1. Firstly, describe what is ionising radiation, what is radioactivity, what modes (types) we know, what they have common, what are the differences between them, how they interact when passing through some medium – in general, from the physical point of view (quantities, units, constants, formulas) – about 15 – 20 normalised pages of text. Concentrate more on those types of radiation, dosimetry, devices… that are used in medicine.
2. Continue with radiation dosimeters – what types can be used, how they work – principles, individual monitoring, where are they used – about 10 – 15 normalised pages of text.
3. Then continue with dosimetry principles, quantities and units (formulas) – about 10 normalised pages of text.
4. Next step will be biological effects of ionizing radiation and radiation safety and protection – irradiation in medical diagnostics and treatment, background radiation, occupational, medical and public exposure, limits in slovakia / european union – about 10 – 15 normalized pages of text.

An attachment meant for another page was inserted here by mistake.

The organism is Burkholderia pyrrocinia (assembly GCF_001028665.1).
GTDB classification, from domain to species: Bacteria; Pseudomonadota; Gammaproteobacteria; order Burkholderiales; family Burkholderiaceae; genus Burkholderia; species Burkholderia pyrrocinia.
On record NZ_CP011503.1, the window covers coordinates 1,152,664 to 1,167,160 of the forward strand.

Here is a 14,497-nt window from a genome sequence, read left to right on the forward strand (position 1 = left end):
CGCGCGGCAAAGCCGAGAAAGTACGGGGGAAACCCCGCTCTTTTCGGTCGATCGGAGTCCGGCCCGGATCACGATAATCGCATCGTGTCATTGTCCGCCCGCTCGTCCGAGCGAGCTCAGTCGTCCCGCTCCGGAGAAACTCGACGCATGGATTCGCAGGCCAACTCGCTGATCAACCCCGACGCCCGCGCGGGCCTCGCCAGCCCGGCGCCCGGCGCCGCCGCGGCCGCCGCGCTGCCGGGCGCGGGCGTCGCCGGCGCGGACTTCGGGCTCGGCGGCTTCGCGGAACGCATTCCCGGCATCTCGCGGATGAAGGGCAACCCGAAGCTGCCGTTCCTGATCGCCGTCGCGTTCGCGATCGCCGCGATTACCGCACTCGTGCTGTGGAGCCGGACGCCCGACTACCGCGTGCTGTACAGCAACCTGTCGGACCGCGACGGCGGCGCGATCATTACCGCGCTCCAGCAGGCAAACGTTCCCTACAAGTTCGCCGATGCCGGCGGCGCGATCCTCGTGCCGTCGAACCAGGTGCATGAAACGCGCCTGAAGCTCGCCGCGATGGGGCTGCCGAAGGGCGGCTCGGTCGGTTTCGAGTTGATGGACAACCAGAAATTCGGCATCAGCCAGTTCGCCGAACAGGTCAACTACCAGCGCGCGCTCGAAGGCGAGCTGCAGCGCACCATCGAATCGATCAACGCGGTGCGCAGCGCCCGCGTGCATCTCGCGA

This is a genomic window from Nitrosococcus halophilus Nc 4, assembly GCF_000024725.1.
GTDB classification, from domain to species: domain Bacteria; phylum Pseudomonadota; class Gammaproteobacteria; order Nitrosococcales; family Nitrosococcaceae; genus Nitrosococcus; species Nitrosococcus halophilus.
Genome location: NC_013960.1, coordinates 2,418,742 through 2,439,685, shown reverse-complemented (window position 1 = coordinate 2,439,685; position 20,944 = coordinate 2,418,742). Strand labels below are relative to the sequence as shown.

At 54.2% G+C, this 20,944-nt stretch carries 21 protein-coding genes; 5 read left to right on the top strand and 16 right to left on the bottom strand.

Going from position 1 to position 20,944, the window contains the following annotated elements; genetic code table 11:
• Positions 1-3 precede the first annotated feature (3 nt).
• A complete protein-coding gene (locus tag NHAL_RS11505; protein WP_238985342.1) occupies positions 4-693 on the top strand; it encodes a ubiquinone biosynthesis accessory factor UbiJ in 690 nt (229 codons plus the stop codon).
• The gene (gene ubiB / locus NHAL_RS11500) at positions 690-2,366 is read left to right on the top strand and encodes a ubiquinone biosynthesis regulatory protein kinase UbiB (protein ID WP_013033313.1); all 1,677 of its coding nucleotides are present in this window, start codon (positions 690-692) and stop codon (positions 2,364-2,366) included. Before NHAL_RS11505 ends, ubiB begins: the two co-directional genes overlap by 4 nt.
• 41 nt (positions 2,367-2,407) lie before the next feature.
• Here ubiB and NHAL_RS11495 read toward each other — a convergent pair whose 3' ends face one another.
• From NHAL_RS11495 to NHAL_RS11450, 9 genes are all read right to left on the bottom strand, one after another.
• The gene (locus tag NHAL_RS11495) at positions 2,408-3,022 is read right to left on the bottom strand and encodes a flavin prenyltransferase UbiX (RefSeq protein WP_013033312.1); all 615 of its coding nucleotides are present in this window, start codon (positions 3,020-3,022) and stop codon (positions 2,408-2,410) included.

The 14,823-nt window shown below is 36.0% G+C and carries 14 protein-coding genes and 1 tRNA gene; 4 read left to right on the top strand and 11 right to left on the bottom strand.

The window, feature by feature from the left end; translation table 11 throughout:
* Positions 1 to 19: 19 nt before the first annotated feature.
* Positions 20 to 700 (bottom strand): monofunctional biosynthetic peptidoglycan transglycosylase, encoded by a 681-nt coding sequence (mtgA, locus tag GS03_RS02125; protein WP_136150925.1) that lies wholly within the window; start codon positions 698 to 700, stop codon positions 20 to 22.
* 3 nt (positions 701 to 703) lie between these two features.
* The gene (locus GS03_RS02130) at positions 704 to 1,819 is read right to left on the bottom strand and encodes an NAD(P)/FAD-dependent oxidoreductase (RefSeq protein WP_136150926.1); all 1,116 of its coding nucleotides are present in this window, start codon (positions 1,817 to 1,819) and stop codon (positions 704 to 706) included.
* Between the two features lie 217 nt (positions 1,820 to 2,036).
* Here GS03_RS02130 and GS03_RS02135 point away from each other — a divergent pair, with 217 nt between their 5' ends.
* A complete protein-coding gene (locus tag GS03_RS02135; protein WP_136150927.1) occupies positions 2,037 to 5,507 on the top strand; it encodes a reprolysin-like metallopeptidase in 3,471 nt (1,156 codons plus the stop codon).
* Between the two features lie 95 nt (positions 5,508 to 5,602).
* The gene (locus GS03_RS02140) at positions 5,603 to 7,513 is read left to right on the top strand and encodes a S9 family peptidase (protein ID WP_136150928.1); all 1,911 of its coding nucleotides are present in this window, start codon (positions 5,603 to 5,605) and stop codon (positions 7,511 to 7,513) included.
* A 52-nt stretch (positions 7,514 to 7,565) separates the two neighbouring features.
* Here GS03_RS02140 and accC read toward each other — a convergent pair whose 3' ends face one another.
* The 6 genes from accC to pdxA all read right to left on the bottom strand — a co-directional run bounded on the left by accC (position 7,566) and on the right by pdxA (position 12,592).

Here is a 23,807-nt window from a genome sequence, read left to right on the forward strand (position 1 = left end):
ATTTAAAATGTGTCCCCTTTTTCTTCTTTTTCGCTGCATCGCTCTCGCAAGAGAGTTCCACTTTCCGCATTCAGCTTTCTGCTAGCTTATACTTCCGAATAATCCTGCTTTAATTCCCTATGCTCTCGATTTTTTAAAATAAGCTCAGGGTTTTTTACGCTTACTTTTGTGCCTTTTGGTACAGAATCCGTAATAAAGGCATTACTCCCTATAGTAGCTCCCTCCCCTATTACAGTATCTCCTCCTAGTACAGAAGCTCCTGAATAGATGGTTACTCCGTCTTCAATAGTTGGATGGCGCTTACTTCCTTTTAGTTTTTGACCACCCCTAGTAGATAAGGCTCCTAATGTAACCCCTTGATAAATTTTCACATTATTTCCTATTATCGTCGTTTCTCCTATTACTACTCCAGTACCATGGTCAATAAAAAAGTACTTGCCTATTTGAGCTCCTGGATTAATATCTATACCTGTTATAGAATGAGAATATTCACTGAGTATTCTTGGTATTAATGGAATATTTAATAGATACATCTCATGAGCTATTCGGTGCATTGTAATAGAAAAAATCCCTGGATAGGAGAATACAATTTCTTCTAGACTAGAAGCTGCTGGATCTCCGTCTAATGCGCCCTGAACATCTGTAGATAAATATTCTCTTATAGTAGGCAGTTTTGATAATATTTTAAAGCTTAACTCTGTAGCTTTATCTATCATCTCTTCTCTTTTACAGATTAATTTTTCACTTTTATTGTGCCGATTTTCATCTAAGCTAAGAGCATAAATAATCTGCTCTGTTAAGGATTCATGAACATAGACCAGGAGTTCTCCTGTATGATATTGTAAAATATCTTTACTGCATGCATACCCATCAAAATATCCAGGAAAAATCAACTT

In this exposition I address the claim that the reliance school sees improvement from a Third World perspective. I center around two reliance scholars, André Gunder Frank and Fernando Henrique Cardoso, as an approach to analyze such an announcement. In the first place, I depict reliance hypothesis in a chronicled setting and also by and large terms, keeping in mind the end goal to unmistakably arrange the school inside Third World talk. Second, I analyze the particular hypothetical attributes of Frank's speculations, and a portion of its feedback and how they identify with Third World issues. Third, I talk about Cardoso's grant in connection both to the reliance school and to Frank's exploration by underscoring his hypothetical uniqueness from standard reliance hypothesis. Next, I similarly examine Frank and Cardoso's hypotheses in connection to a general dialog on reliance and improvement. All in all, I audit the reasons why the reliance school consolidates a Third World point of view, especially a Latin American viewpoint. All through this article I allude to 'reliance hypothesis', yet I might want to bring up, as Roxborough (1979) has focused on, that instead of review the thought of reliance as a "particular hypothesis" or a "hypothesis of reliance" it be viewed as a worldview (p.43). This is on account of there are numerous contending speculations and meanings of reliance and also a few chronicled scholarly moves and amendments among reliance researchers (Hout, 1993). The reliance school of advancement is likewise dynamically alluded to as the 'structuralist', 'world economy' and 'underdevelopment' schools (Bosch, 1997). It has its foundations in hypothetical level headed discussions talking about free enterprise and Marxism (Gardner and Lewis 1996; Chilcote 1981; Roxborough, 1979; Frank, 1967). The soonest talks rising up out of the reliance school can be followed to the ECLA (Economic Commission of Latin America), set up by the United Nations in 1948 whereby a radical gathering of researchers inspected the disparities of North-South relations and exchange. This enclave of researchers particularly centered around Latin American issues and the mystery of why these nations so wealthy in regular assets are so financially poor. The requirement for the ECLA gathering emerged from a scholarly and political response toward the powerlessness of Latin American nations to end the "colonialist redirecting of the surplus esteem delivered by their regular workers", subsequently, the relationship of reliance hypothesis with a Third World point of view (Johnson 1981, p. 58). The ECLA scholars contended that Latin American nations are subjected to a worldwide framework that controls and controls them from past their own particular fringes (Staniland, 1985). These thoughts, additionally, offered an evaluate of modernisation hypotheses that view less created nations as far as a transformative procedure whereby industrialization and financial advancement are viewed as stages that they should experience keeping in mind the end goal to accomplish higher salaries and expectations for everyday comforts. Interestingly, reliance hypothesis sees less created nations as coming about because of conditions produced by a more extensive worldwide arrangement of abuse set inside more extensive social and verifiable procedures (Bilton et al., 1996). The hypothetical verbal confrontations encompassing reliance hypothesis pivot upon the focal thought that it is inconsequential to contemplate the improvement of Third World social orders in confinement from more created nations. Level headed discussions facilitate the thought that western private enterprise in the industrialized world is based upon its capacity to overwhelm and control the assets of non-mechanical less created nations and should along these lines manage its predominant position to propel its own particular advantages. The recorded reason for such control is the huge aggregation of capital that happened amid colonization and the mechanical transformation. The continuation of such mastery comes to pass through neo-imperialism. All things considered, reliance scholars basically center around the political structures that shape the connections between the First and Third World (Staniland, 1985). This principle precept of reliance hypothesis is firmly attached to what is generally refereed to as 'world frameworks hypothesis', built up by Immanual Wallerstein. Truth be told, 'world frameworks hypothesis', is generally seen as an adjustment or expansion of the reliance school (Chirot and Hall, 1982). Wallerstein (1974) sees the world as an interrelated framework, a world-economy, whereby every nation is seen as far as its relationship to the entirety. It is decisively through a world frameworks investigation that ideas of 'First" and 'Third' universes have emerged as an approach to depict the synchronous separation and interdependency of particular parts. Reliance hypothesis recommends that the Third World "isn't common, however made through monetary and political processes"(Gardner and Lewis 1996, p.17). Like reliance hypothesis, 'world frameworks hypothesis' is regularly reprimanded for being excessively deterministic (Staniland, 1985). Two of the most conspicuous reliance scholars are André Gunder Frank and Fernando Henrique Cardoso. Straight to the point and Cardoso are both ECLA researchers and related with Latin American issues and the reliance school to the degree that they are regularly alluded to as 'dependistas'. Straight to the point (1967) presented the prevalent term 'the improvement of underdevelopment' and composed particularly about how "the local, political and social structure of Chile was and still stays decided most importantly by the reality and particular nature of its support on the planet entrepreneur framework" (p.29). His work likewise endeavored to address a noteworthy hole in the ECLA dialogs: the part of class interests inside Third World nations in making cycles of reliance. To do this, Frank built up the thought of city satellite connections whereby free enterprise delivers a created focus and its immature peripheries. He indicated that the ties amongst city and satellite can likewise speak to joins between cutting edge capital urban communities and their hinterlands. This allegorical twofold intends to look at the connections amongst industrialized and non-industrialized nations. In spite of the fact that revisionist reliance scholars currently allude to these as center outskirts connections, this allegory still structures the reason for some contemporary scrutinizes of worldwide free enterprise. As per this view, the peripheries supply shabby crude materials and work profoundly. Consequently, the center supplies them with out of date innovations, fabricated merchandise and obligation. This outcomes in fringe economies being focused toward the outside whereby assets stream toward the center and, thusly, keep on flowing toward the more predominant financial interests of different centers. Private enterprise apparently necessitates the center fringe division for the productive designation of assets for overwhelming nations. . Notwithstanding, Frank's deliberate spotlight on class interests, he disregards inquiries of class arrangement and conduct. In his investigation, the stream of assets between the unique city and satellite locales takes social classes as a given without particularly dissecting their structures and parts in adding to an arrangement of control. Thus, in Frank's investigation, spatial relations are conflated with social class relations, an argumentative point in reactions of his work (Chilcote, 1981; Cardoso, 1972; Laclau, 1971). At the end of the day, the move of significant worth from satellite to city can't generally be seen as an indistinguishable wonder to that of the misuse of work (Roxborough, 1979). Another point that incited much editorial in Frank's investigation of Latin American underdevelopment was his claim that Latin America has been an entrepreneur society as far back as the sixteenth century. For Ernesto Laclau (1971), an Argentinian researcher, Frank had misread Marx's meaning of free enterprise and was in this manner erroneously lessening private enterprise to a simple condition of trade and venture precluding the similarly imperative accentuation on methods of creation. This was especially essential concerning work since, around then, much work in Latin America comprised of servitude and obligation peonage and additionally other pre-industrialist frames. Laclau does not scrutinize the start that at the season of colonization, showcase economies wound up tied in with those of First World nations; his fundamental point is that the cooperation of a nation in a world financial framework does not really render it as being free enterprise. In that capacity, he shows that Frank perplexes the creation of wares with the commoditization of work, a feedback which drove Frank to reconsider his work. Fernando Henrique Cardoso, a Latin American humanist who later filled in as the President of Brazil, draws ties between reliance hypothesis and imperialism. Using crafted by Leninist speculations, Cardoso (1972) influences parallels with the reliance to class over their common utilization of the term 'reliance' and their mutual perceptions about how colonialism assists the entrepreneur plan and requires monetary mastery over less created nations. Cardoso's examination endeavored to address those issues of social class that the reliance school had professedly disregarded. He took a gander at the social and monetary as being inseparably integrated, expressing, for example, that "a financial class or gathering attempts to set up through the social procedure an arrangement of social relations that licenses it to force on the whole society a social type of generation much the same as its own particular advantages" (on the same page, p. 15). Cardoso went past the city/satellite analogy and the apparent asymmetry amongst First and Third Worlds by looking at the political, financial and social connections between the prevailing neighborhood social classes inside and amongst Third and First World nations (Cardoso and Faletto, 1979). For Cardoso, "political foundations at a given minute must be completely comprehended regarding the structures of control in light of the fact that these express the class int>GET ANSWER